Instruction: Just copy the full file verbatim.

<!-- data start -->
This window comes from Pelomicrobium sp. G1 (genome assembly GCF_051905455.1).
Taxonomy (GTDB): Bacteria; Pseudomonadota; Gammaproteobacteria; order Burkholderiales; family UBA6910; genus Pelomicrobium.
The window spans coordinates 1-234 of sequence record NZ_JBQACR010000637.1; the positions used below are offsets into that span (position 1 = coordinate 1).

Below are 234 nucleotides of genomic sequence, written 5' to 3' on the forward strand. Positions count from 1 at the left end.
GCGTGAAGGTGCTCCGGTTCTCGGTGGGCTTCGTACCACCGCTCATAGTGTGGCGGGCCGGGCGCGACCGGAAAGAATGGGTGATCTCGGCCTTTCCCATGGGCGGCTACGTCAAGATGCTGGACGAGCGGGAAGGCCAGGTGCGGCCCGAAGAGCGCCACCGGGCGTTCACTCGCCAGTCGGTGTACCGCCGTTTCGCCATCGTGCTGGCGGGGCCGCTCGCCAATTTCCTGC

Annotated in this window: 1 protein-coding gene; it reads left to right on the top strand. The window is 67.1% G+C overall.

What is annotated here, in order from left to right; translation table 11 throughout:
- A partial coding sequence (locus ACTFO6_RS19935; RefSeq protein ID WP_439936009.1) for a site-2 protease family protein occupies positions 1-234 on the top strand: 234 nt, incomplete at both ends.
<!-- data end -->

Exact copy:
This window comes from Pelomicrobium sp. G1 (genome assembly GCF_051905455.1).
Taxonomy (GTDB): Bacteria; Pseudomonadota; Gammaproteobacteria; order Burkholderiales; family UBA6910; genus Pelomicrobium.
The window spans coordinates 1-234 of sequence record NZ_JBQACR010000637.1; the positions used below are offsets into that span (position 1 = coordinate 1).

Below are 234 nucleotides of genomic sequence, written 5' to 3' on the forward strand. Positions count from 1 at the left end.
GCGTGAAGGTGCTCCGGTTCTCGGTGGGCTTCGTACCACCGCTCATAGTGTGGCGGGCCGGGCGCGACCGGAAAGAATGGGTGATCTCGGCCTTTCCCATGGGCGGCTACGTCAAGATGCTGGACGAGCGGGAAGGCCAGGTGCGGCCCGAAGAGCGCCACCGGGCGTTCACTCGCCAGTCGGTGTACCGCCGTTTCGCCATCGTGCTGGCGGGGCCGCTCGCCAATTTCCTGC

Annotated in this window: 1 protein-coding gene; it reads left to right on the top strand. The window is 67.1% G+C overall.

What is annotated here, in order from left to right; translation table 11 throughout:
- A partial coding sequence (locus ACTFO6_RS19935; RefSeq protein ID WP_439936009.1) for a site-2 protease family protein occupies positions 1-234 on the top strand: 234 nt, incomplete at both ends.